Fernandez Viejo, G.; Lopez-Fernandez, C.; Dominguez-Cuesta, M.

2012-12-01

231

Submarine landslides: processes, triggers and hazard prediction.  

PubMed

Huge landslides, mobilizing hundreds to thousands of km(3) of sediment and rock are ubiquitous in submarine settings ranging from the steepest volcanic island slopes to the gentlest muddy slopes of submarine deltas. Here, we summarize current knowledge of such landslides and the problems of assessing their hazard potential. The major hazards related to submarine landslides include destruction of seabed infrastructure, collapse of coastal areas into the sea and landslide-generated tsunamis. Most submarine slopes are inherently stable. Elevated pore pressures (leading to decreased frictional resistance to sliding) and specific weak layers within stratified sequences appear to be the key factors influencing landslide occurrence. Elevated pore pressures can result from normal depositional processes or from transient processes such as earthquake shaking; historical evidence suggests that the majority of large submarine landslides are triggered by earthquakes. Because of their tsunamigenic potential, ocean-island flank collapses and rockslides in fjords have been identified as the most dangerous of all landslide related hazards. Published models of ocean-island landslides mainly examine 'worst-case scenarios' that have a low probability of occurrence. Areas prone to submarine landsliding are relatively easy to identify, but we are still some way from being able to forecast individual events with precision. Monitoring of critical areas where landslides might be imminent and modelling landslide consequences so that appropriate mitigation strategies can be developed would appear to be areas where advances on current practice are possible. PMID:16844646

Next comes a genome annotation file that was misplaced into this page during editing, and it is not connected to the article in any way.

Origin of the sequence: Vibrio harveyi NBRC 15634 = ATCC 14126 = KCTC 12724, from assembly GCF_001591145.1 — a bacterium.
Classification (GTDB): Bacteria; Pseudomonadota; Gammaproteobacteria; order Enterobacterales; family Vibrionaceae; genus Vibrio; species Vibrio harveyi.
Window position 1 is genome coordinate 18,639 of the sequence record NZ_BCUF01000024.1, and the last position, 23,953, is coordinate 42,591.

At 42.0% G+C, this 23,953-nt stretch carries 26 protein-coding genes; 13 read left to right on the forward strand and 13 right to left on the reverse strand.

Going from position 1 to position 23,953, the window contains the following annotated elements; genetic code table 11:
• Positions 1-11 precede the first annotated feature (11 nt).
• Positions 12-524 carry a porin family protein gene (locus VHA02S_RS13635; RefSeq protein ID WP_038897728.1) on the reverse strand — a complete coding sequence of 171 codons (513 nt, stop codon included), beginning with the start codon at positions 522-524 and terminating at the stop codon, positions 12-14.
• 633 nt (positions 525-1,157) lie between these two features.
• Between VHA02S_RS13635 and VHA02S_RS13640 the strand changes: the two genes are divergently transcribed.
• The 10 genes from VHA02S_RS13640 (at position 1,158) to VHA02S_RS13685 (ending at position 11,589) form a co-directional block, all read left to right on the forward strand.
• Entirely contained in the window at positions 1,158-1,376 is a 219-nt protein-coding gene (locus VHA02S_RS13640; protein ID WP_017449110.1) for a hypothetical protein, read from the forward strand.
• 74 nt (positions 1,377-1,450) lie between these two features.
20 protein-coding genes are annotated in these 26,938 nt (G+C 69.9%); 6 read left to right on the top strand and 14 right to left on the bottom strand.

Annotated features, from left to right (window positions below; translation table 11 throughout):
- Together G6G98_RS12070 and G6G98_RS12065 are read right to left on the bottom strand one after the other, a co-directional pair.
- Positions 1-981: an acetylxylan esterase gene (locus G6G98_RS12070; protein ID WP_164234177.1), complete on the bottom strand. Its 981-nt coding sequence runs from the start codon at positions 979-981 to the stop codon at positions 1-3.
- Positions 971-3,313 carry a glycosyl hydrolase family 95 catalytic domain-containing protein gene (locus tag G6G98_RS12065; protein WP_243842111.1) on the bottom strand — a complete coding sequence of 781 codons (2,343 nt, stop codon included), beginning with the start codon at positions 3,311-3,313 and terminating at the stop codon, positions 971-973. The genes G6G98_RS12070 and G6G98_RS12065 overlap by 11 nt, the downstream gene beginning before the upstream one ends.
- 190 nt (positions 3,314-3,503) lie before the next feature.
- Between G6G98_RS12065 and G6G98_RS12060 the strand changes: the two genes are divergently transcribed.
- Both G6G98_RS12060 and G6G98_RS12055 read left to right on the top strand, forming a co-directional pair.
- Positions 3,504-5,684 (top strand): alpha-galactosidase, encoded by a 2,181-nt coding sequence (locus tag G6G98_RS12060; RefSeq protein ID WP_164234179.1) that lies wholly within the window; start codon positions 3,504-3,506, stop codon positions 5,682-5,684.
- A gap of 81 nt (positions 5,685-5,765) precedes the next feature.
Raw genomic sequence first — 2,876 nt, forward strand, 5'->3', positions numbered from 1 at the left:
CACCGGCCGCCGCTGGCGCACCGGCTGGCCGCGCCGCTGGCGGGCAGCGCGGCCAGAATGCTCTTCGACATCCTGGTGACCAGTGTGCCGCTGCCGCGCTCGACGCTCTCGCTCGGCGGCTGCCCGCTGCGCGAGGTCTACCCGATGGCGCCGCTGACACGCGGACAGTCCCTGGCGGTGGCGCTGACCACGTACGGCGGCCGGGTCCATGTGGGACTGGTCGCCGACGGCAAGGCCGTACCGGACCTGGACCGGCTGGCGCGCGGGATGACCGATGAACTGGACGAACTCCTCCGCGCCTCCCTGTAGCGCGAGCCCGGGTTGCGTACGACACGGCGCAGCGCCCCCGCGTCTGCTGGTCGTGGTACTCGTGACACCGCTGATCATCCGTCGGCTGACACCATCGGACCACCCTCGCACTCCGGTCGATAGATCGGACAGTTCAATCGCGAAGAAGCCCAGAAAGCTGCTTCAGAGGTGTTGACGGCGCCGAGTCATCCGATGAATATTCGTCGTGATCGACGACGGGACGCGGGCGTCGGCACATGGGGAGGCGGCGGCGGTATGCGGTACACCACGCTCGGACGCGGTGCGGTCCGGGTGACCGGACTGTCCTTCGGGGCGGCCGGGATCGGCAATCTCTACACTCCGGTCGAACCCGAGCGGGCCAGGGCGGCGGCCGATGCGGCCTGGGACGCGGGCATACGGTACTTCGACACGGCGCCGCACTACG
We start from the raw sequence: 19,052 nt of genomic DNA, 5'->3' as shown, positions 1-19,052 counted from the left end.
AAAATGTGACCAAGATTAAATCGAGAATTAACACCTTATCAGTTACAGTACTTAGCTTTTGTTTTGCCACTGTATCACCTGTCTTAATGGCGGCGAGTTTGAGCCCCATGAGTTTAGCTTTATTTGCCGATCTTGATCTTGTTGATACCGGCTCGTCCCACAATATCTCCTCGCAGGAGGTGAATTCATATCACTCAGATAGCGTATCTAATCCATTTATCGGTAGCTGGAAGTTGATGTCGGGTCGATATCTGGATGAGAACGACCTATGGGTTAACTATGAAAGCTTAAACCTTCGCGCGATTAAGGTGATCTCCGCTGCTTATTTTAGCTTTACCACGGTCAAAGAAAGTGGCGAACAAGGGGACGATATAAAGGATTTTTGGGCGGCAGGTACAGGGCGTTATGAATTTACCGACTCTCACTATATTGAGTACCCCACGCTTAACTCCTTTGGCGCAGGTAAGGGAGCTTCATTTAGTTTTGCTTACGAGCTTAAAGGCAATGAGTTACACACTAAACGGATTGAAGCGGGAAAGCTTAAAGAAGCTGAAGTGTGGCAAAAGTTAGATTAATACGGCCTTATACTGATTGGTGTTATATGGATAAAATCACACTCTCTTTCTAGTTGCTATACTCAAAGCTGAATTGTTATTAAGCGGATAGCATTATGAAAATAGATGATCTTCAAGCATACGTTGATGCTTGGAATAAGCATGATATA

Masson, D G; Harbitz, C B; Wynn, R B; Pedersen, G; Løvholt, F

2006-08-15

232

The role of erosion by fish in shaping topography around Hudson submarine canyon.  

USGS Publications Warehouse

The close match of areas of rough topography and high tilefish populations, the active burrowing of the sea floor, and the clustered distribution of the burrows suggest that the hummocky topography in this area may be the result of continuous erosion by tilefish and associated crustaceans during the Holocene. -from Authors

Twichell, D. C.; Grimes, C. B.; Jones, R. S.; Able, K. W.

1985-01-01

233

Deep-sea telepresence: a proposed exploration of the Hudson submarine canyon  

Microsoft Academic Search

In-situ observation and exploration of the deep-sea environment presents considerable challenges and hazards. Teleoperation of remotely piloted vehicles (RPV) provides an opportunity for continuous telepresence, however, such missions are energy intensive both for propulsion and illumination. Tethered vehicles are limited in range and the need for a weather-dependent surface support ship. An approach is presented which utilizes a shore-based power

Gregory A. Konesky

2002-01-01

234

Favorable Street Canyon Aspect Ratios for Pollutant Removal- a Large-Eddy Simulation Approach  

NASA Astrophysics Data System (ADS)